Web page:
Halig Ltd v Polish State

CourtObsolete Court (Prussia)
Docket Number104
Date10 March 1928
Prussian Tribunal for Conflicts of Jurisdiction (Kompetenzkonflikts-Gerichtshof).
Case No. 104
Halig Limited
Polish State.

Jurisdiction over Foreign States — Exemption front Jurisdiction — Foreign State as Tenant — Exemption from Jurisdiction in respect of Immovable Property — Jurisdiction in regard to Exercise of Act of Sovereignty.

The Facts.—The plaintiffs let certain offices to a firm in Stettin which sublet part of them to the Polish State for the accommodation of its vice-consul at Stettin. The plaintiffs reserved a certain space on the right and left of the main entrance to the building for any signs or notices which the tenants might wish to put up. In the contract with the principal tenant they stipulated that signs and notices should not be put up in places other than those reserved for that purpose by the landlords. Subsequently the Polish vice-consul had a round plaque with the insignia of the Polish State put up above the entrance; he refused to comply with the request of the plaintiffs to remove the plaque and to repair the damage done to the wall.

The plaintiffs thereupon brought an action for trespass and injury to their property. The writ was not served upon the Polish State, as the Ministry for Foreign Affairs refused to transmit it. The writ was then served upon the Polish vice-consul in Stettin. However, before oral proceedings had taken place the Prussian Prime Minister lodged with the Court at Stettin a declaration questioning the jurisdiction of the Court on the ground that the action was contrary to a recognised principle of international law.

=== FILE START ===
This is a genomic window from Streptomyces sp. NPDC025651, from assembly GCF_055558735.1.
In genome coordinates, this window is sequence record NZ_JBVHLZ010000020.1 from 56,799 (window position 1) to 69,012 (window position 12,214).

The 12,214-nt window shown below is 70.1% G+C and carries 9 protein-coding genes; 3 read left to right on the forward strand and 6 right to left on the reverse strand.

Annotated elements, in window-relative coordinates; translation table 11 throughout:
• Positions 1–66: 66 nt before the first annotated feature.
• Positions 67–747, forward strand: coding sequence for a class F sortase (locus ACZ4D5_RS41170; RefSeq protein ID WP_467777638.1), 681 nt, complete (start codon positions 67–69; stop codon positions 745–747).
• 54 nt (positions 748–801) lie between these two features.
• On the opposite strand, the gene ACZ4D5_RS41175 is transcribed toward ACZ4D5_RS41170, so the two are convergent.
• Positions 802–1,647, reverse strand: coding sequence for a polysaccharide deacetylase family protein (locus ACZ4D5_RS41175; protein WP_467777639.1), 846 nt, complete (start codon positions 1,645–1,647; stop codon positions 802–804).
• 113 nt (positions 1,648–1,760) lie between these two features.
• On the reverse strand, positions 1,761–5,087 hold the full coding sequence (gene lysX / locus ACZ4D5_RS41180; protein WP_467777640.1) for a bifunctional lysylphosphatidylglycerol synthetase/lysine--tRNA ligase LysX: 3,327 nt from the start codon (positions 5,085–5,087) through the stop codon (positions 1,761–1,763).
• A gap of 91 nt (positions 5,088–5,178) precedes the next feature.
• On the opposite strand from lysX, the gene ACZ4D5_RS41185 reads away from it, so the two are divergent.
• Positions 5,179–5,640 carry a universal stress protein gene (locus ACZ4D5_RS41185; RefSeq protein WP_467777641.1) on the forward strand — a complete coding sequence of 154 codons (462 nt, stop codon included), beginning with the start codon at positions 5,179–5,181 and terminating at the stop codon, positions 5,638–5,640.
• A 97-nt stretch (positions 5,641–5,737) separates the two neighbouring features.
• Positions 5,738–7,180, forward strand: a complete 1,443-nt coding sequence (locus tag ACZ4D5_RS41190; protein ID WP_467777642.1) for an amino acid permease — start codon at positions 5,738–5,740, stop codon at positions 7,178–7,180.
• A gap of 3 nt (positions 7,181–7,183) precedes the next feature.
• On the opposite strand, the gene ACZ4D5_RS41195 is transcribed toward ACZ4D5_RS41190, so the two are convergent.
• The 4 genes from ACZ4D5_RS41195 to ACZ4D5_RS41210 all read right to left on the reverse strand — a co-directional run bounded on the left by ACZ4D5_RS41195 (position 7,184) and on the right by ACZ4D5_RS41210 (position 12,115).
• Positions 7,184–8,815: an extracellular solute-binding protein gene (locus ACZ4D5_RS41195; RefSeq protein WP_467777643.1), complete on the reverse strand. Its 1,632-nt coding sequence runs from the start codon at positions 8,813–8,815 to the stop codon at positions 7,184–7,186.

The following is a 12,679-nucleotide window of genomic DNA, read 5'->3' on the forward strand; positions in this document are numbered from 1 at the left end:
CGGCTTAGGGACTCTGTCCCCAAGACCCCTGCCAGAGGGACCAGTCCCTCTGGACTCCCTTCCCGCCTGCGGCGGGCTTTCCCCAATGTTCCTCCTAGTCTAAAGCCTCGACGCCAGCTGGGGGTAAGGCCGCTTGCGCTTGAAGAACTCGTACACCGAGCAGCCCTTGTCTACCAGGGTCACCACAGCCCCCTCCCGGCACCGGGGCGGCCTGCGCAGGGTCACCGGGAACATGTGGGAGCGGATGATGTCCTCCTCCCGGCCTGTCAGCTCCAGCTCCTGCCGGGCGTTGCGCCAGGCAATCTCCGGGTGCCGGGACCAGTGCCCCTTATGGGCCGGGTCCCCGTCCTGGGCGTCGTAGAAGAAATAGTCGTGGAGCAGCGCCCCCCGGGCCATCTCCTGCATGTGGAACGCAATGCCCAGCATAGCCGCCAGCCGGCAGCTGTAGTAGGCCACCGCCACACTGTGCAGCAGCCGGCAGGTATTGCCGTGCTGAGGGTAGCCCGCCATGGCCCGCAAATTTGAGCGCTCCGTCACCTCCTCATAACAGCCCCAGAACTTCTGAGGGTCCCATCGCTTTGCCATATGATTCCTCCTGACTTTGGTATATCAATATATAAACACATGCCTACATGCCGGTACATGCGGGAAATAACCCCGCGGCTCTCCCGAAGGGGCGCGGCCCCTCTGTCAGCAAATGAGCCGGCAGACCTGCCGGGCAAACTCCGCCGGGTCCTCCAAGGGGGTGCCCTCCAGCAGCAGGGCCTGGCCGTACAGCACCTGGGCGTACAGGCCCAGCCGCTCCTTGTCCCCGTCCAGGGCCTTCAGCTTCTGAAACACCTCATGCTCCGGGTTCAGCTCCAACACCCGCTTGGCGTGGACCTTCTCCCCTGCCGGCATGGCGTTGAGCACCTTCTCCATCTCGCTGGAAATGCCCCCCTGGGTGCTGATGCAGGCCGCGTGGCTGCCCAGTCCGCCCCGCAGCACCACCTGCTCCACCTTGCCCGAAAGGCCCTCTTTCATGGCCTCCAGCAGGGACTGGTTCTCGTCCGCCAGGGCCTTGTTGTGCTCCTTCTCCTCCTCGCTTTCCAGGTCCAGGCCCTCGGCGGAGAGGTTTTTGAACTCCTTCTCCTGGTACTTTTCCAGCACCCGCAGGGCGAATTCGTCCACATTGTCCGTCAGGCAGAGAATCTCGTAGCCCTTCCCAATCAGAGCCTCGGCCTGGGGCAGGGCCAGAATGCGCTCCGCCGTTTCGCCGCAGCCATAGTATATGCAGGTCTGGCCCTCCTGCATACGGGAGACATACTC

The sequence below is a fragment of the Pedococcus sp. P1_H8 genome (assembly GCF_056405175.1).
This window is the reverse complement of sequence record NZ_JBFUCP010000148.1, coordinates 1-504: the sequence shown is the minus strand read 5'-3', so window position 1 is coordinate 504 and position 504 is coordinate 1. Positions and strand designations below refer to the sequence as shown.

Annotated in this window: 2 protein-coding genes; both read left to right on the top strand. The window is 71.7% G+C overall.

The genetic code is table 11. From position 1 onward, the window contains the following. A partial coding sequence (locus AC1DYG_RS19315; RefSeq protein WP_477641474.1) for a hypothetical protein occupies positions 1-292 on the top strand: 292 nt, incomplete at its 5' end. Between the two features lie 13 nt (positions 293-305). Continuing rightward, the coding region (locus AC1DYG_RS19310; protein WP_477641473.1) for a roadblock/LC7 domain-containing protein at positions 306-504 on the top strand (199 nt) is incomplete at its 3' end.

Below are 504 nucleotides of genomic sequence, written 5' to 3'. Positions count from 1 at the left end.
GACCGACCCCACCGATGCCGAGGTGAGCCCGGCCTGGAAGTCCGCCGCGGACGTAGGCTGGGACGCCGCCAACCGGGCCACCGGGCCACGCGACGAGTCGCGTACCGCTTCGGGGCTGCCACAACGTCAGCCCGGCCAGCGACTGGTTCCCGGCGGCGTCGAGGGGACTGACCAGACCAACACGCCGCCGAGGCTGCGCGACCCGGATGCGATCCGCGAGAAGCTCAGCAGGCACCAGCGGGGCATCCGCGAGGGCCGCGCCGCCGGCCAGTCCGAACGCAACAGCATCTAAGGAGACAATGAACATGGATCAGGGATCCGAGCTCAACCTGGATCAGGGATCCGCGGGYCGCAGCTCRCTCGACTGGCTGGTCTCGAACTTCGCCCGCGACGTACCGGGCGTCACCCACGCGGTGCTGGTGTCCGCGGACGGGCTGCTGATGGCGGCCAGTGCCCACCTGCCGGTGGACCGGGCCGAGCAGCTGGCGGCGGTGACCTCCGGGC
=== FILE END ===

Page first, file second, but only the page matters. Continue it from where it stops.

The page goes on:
It was pointed out in the declaration that the Polish State could not be made defendant without its consent; that it was not admissible to make the property rights of a foreign State the object of an action or execution; that the object of the present action was the exercise of an act of sovereignty by the Polish State; and that the conclusion of the contract of lease could not be regarded as implying submission to the jurisdiction of German courts. The matter then came before the Tribunal in Matters of Conflicts of Jurisdiction.

Held: That German courts had no jurisdiction in the matter. It is a well-established principle of international law that a State is not, as a rule, subject to the...

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